The city won state approval for a long-term bond that enables it to settle more than $8 million in tax appeals, a move local officials say may encourage investment in downtown redevelopment plans.

The state Local Finance Board last week approved of a seven-year bond that will let the city repay $8.65 million in property tax appeals. At the same time, Hackensack adopted a plan to quickly bringing tax assessments up to date.

The city will have to request state approval for another bond of $8 to $10 million next year to settle the remaining tax appeals. But local officials and a development expert said resolving this first portion of the appeals puts the city on sturdier footing as the redevelopment begins.

“The people who want to invest in the city of Hackensack, they’re going to see that we’re responsible and we did the right thing,” said Leo Battaglia, a city councilman.

Michael Seeve, president of NAIOP, NJ Commercial Real Estate Development Association, which focuses on commercial development, said Hackensack would become more attractive for investors by settling old debts and revamping the process for reassessing properties.

“I think it’s a big deal for a lot of reasons,” he said, adding that the recent moves show investors the city is “contemporary and aggressive.”

Hackensack has planned a complete reassessment for 2016 and ongoing reassessments planned afterward in a four-year cycle. That plan eases concerns of developers and investors who see lagging assessments as potential liabilities when tax bills come due, he said.

“What Hackensack is doing is the right thing,” Seeve said. “It’s a little bit of a new wave and I think it’s a terrific idea.”

The decision last week by the state Local Finance Board was the best possible outcome for Hackensack because it allows the city to repay the debt over an extended seven years, said Deputy Mayor Kathy Canestrino.

The Local Finance Board could have denied the request, forcing the city to absorb the entire $8.65 million in next year’s budget. That decision would have hit taxpayers with a $420 increase on a house assessed at the city average. It also could have prompted layoffs, furloughs and cuts to services, Canestrino said.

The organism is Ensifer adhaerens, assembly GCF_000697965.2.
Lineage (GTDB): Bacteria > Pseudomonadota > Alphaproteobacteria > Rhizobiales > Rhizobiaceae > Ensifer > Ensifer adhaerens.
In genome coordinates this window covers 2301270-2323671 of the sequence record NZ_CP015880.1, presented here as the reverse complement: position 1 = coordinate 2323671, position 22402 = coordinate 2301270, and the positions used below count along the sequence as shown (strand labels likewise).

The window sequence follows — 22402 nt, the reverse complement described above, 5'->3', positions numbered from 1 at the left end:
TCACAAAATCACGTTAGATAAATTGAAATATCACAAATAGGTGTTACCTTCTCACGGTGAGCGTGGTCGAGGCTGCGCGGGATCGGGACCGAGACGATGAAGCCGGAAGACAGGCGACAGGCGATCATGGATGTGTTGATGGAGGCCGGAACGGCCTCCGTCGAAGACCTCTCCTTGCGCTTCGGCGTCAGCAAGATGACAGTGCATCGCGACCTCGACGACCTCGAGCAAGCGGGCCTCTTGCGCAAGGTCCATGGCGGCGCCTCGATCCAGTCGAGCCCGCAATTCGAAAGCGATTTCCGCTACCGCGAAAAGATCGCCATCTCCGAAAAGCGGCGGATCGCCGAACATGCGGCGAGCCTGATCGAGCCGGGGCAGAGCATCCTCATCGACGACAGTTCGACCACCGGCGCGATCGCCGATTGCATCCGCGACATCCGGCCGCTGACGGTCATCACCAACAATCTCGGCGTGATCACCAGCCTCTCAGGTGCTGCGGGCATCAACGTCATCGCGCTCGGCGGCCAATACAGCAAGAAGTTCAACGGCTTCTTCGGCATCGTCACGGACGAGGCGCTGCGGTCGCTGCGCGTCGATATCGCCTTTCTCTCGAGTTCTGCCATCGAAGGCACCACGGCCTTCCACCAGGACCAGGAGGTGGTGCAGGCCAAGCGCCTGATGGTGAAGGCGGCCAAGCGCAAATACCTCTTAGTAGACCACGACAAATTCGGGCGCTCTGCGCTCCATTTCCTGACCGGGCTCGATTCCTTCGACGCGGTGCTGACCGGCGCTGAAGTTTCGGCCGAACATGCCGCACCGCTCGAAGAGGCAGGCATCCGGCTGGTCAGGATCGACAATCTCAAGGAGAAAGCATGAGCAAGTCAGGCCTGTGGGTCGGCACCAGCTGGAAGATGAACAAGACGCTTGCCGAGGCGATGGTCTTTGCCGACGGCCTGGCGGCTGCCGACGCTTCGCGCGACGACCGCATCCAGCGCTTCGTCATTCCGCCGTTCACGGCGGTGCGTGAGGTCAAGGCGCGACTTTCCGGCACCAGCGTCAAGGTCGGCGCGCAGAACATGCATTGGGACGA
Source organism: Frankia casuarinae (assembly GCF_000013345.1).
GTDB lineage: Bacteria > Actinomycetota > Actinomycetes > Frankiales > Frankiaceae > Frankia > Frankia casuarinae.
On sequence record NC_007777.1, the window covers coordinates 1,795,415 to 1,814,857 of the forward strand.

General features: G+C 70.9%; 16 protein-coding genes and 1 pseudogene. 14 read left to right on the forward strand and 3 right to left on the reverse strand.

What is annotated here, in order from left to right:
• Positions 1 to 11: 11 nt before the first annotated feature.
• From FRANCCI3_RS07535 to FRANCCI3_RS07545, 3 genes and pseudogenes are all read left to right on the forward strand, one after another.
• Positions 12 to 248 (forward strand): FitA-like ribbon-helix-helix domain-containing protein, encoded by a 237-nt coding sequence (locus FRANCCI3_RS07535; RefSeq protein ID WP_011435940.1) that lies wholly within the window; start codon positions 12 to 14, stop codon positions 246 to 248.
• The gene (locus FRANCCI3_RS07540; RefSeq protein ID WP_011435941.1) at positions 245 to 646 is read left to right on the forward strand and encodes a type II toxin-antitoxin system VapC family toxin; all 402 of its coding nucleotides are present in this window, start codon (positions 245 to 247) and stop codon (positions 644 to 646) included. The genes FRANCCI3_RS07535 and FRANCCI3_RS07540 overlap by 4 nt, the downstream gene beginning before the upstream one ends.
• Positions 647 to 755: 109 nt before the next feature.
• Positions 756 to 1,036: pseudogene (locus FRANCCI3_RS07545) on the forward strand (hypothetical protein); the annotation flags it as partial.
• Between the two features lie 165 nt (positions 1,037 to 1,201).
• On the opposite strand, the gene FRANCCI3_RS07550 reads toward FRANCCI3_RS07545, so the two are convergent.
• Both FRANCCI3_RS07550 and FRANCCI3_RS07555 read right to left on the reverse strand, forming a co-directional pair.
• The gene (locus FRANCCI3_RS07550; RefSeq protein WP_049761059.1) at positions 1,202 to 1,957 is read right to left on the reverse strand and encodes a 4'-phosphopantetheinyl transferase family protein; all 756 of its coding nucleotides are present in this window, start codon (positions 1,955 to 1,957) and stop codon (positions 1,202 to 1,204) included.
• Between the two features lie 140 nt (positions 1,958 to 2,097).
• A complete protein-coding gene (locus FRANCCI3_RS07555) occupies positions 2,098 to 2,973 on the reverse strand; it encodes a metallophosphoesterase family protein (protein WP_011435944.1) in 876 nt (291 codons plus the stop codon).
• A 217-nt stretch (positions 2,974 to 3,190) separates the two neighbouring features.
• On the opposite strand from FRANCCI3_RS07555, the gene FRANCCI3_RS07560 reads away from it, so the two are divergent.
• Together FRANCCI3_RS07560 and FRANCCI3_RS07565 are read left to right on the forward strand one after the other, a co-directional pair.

Had the board approved a shorter-term bond of five years, taxpayers at the city’s average might have seen an $89.20 tax increase.

James Mangin, the city’s chief financial officer, said that with the seven-year bond approval, taxpayers should see an annual increase of $64.92.

Most of the $8.65 milliion is owed to commercial entities, said Art Carlson, the tax assessor.

The city recently settled tax appeals on the Fairleigh Dickinson University property at 140 University Plaza for more than $1 million and the Sears Roebuck and Co. on Main Street for about $800,000.

Mangin and Canestrino went before the state board on Aug. 13 to show how the city had reduced expenditures and planned for property reassessments. The city got an early, positive indications on its request in a letter from Thomas Neff, director of the state Division of Local Government Services, which oversees the finance board.

“In the case of Hackensack, we recognize that the City is appropriately moving forward with efforts to modernize assessments such that they are accurate and more defensible in the face of appeals,” Neff wrote in an excerpt provided by Canestrino.

Carlson, the tax assessor, said the city plans to reassess every property by 2016; thereafter, 25 percent of all properties would be revaluated each year on a rolling schedule to ensure that assessments are current every four years.

Seeve said too few New Jersey towns and cities stay current with assessments, which creates a gap that can cause funding problems seen now on a large scale in Hackensack.

Commercial and residential properties may be assessed at a certain market rate one year, but if property values drastically fall or rise, the offset between old and new values can become a target of a tax appeal. If assessments aren’t current the property owner often wins a tax appeal, which requires the city to pay back the difference.

Tax appeals in recent years have rocked many municipalities in Bergen and Passaic counties.

After a real estate high in 2007, the housing market crashed and the commercial market followed.

A 2011 analysis by The Record showed a 16.4 percent drop in value of residential properties across North Jersey, which set off a deluge of tax appeals.

In Bergen County the number of tax appeals climbed from 7,242 in 2009 to 12,185 last year, or a 68 percent increase, according to the New Jersey Division of Taxation.

Passaic County saw a more drastic rise, from 4,376 in 2009 to 9,487 last year, or a 117 percent increase.

Frustrated residents in Northvale, Emerson and a dozen Bergen County towns saw tax bills rise and then lined up at county offices with tax appeal, and many of them were successful.

In 2012, for example, 1,846 Teaneck property owners filed appeals with the county tax board. Nearly 1,800 saw success of some kind, according to archives of The Record.